Since 2014, the number of female park guards serving in Virunga National Park, located in war-ridden eastern Democratic Republic of the Congo, has been gradually increasing. Today, 29 women serve in the ranks of this 731-strong force.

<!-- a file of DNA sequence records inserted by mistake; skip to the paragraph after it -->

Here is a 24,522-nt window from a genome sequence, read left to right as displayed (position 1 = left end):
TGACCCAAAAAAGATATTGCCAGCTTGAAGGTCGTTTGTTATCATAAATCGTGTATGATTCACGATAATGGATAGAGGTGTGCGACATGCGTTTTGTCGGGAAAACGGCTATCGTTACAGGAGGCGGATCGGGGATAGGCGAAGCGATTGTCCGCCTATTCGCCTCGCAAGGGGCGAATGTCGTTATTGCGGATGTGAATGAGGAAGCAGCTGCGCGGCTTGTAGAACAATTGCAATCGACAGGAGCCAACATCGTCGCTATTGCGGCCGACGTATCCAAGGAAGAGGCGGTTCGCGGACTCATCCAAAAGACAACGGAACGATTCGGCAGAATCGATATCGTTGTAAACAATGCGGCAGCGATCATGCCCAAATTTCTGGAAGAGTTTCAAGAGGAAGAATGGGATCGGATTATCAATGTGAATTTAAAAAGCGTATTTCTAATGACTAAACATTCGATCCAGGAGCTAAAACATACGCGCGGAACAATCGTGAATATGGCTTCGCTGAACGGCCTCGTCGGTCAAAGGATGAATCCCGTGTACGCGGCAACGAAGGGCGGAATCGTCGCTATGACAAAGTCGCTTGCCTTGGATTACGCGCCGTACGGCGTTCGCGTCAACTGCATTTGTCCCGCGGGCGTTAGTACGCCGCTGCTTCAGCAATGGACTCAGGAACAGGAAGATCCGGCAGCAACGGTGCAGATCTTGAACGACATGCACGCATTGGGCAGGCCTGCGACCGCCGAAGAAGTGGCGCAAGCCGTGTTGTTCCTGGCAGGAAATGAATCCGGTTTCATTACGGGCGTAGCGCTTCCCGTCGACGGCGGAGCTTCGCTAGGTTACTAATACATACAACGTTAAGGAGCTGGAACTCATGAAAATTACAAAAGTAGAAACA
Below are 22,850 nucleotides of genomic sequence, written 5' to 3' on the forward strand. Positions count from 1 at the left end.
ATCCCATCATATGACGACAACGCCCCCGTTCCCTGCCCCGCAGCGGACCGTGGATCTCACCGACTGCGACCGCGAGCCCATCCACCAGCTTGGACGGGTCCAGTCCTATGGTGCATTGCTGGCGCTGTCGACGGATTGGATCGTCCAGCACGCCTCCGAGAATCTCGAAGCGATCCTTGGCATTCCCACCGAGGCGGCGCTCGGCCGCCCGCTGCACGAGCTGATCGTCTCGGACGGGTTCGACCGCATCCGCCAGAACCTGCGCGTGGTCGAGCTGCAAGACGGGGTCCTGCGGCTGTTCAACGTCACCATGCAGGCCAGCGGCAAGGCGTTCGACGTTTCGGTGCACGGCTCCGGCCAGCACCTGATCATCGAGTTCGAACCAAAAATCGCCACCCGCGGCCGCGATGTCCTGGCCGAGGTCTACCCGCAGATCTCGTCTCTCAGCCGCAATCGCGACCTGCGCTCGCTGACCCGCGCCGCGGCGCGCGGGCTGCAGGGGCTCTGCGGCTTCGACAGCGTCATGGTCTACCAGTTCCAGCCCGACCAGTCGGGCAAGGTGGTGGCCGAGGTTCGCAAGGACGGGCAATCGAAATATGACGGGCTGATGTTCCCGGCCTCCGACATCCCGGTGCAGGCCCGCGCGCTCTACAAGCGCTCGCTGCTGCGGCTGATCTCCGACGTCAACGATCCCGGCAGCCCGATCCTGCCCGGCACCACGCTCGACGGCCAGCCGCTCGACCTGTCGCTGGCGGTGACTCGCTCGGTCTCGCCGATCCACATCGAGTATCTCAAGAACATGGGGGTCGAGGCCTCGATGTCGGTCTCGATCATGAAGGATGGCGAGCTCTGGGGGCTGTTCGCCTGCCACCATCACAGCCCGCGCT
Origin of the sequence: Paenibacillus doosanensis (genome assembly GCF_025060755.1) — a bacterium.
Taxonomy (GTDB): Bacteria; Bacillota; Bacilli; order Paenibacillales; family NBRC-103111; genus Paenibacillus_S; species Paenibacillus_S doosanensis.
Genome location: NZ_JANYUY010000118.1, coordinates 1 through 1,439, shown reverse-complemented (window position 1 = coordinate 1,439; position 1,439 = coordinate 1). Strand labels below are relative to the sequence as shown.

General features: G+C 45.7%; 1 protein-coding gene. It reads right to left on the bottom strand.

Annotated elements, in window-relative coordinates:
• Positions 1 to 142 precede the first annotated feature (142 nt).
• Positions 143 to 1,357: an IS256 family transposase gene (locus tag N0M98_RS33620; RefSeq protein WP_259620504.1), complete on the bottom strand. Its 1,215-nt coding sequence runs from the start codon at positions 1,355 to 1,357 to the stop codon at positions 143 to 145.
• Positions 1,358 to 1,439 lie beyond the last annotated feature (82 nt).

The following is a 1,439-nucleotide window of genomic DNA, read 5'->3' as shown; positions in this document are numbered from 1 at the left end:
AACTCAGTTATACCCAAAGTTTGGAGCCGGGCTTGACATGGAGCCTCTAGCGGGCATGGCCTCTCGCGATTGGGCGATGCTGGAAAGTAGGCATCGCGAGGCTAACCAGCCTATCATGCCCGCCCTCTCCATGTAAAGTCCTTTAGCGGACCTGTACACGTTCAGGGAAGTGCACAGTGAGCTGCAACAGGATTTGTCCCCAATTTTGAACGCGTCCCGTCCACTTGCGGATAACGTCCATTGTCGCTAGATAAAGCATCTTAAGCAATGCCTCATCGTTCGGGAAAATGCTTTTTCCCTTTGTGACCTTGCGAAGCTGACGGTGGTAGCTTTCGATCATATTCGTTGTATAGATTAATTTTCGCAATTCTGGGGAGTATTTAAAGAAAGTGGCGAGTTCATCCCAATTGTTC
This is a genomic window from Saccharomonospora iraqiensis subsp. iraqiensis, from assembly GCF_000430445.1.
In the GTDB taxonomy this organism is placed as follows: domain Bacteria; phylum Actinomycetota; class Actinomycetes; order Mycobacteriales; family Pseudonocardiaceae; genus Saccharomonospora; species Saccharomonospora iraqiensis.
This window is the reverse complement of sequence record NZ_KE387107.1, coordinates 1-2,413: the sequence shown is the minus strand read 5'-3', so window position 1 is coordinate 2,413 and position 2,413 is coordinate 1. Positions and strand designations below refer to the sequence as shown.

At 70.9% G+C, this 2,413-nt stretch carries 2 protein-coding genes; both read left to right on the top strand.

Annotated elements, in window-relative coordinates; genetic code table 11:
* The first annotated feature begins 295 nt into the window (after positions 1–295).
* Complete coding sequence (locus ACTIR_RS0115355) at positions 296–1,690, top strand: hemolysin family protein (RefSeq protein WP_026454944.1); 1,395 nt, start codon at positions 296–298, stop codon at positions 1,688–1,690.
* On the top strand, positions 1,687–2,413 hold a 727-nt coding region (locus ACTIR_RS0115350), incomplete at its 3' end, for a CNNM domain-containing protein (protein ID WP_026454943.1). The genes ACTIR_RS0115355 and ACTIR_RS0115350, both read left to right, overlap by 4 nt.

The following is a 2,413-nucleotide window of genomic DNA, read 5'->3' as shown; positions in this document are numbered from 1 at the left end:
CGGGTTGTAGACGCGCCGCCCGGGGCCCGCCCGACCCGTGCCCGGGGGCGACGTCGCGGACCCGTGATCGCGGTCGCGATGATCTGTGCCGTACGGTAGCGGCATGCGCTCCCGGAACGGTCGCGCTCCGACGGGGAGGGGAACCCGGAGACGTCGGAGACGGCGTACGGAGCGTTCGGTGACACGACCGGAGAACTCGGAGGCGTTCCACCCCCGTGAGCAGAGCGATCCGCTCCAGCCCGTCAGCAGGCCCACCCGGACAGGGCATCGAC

There has been a flurry of international media attention to the women who chose the ranger profession. News reporting generally zooms in on their heroic nature, the dangers and hardships they face, and the para-military ranger training they passed, which requires extreme physical fitness. So far, nobody has looked at how the presence of these women affects the functioning of the ranger force, and the relations between the park and the population living in its vicinity.